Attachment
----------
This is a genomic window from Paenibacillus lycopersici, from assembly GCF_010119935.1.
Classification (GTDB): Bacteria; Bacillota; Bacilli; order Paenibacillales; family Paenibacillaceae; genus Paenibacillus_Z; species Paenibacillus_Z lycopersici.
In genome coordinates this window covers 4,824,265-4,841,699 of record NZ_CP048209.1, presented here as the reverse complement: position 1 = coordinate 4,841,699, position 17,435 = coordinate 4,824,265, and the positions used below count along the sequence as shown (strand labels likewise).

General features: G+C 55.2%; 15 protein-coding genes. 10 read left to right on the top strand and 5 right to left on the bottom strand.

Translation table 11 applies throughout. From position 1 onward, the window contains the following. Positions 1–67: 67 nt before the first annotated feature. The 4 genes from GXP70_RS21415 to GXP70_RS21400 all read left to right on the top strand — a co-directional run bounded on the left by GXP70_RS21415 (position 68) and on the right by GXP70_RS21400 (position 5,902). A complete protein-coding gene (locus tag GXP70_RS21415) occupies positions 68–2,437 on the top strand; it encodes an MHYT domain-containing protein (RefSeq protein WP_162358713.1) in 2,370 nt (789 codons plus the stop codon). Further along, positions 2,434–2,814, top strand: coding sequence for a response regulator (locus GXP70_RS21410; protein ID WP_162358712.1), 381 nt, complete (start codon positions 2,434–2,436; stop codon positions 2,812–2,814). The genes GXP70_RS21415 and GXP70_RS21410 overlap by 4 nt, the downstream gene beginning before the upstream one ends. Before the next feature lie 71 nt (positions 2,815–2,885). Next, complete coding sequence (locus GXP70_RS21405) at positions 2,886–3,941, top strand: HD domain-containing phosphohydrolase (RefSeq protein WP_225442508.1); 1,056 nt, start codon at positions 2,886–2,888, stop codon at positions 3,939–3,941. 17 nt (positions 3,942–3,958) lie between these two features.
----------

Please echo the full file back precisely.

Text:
This is a genomic window from Paenibacillus lycopersici, from assembly GCF_010119935.1.
Classification (GTDB): Bacteria; Bacillota; Bacilli; order Paenibacillales; family Paenibacillaceae; genus Paenibacillus_Z; species Paenibacillus_Z lycopersici.
In genome coordinates this window covers 4,824,265-4,841,699 of record NZ_CP048209.1, presented here as the reverse complement: position 1 = coordinate 4,841,699, position 17,435 = coordinate 4,824,265, and the positions used below count along the sequence as shown (strand labels likewise).

General features: G+C 55.2%; 15 protein-coding genes. 10 read left to right on the top strand and 5 right to left on the bottom strand.

Translation table 11 applies throughout. From position 1 onward, the window contains the following. Positions 1–67: 67 nt before the first annotated feature. The 4 genes from GXP70_RS21415 to GXP70_RS21400 all read left to right on the top strand — a co-directional run bounded on the left by GXP70_RS21415 (position 68) and on the right by GXP70_RS21400 (position 5,902). A complete protein-coding gene (locus tag GXP70_RS21415) occupies positions 68–2,437 on the top strand; it encodes an MHYT domain-containing protein (RefSeq protein WP_162358713.1) in 2,370 nt (789 codons plus the stop codon). Further along, positions 2,434–2,814, top strand: coding sequence for a response regulator (locus GXP70_RS21410; protein ID WP_162358712.1), 381 nt, complete (start codon positions 2,434–2,436; stop codon positions 2,812–2,814). The genes GXP70_RS21415 and GXP70_RS21410 overlap by 4 nt, the downstream gene beginning before the upstream one ends. Before the next feature lie 71 nt (positions 2,815–2,885). Next, complete coding sequence (locus GXP70_RS21405) at positions 2,886–3,941, top strand: HD domain-containing phosphohydrolase (RefSeq protein WP_225442508.1); 1,056 nt, start codon at positions 2,886–2,888, stop codon at positions 3,939–3,941. 17 nt (positions 3,942–3,958) lie between these two features.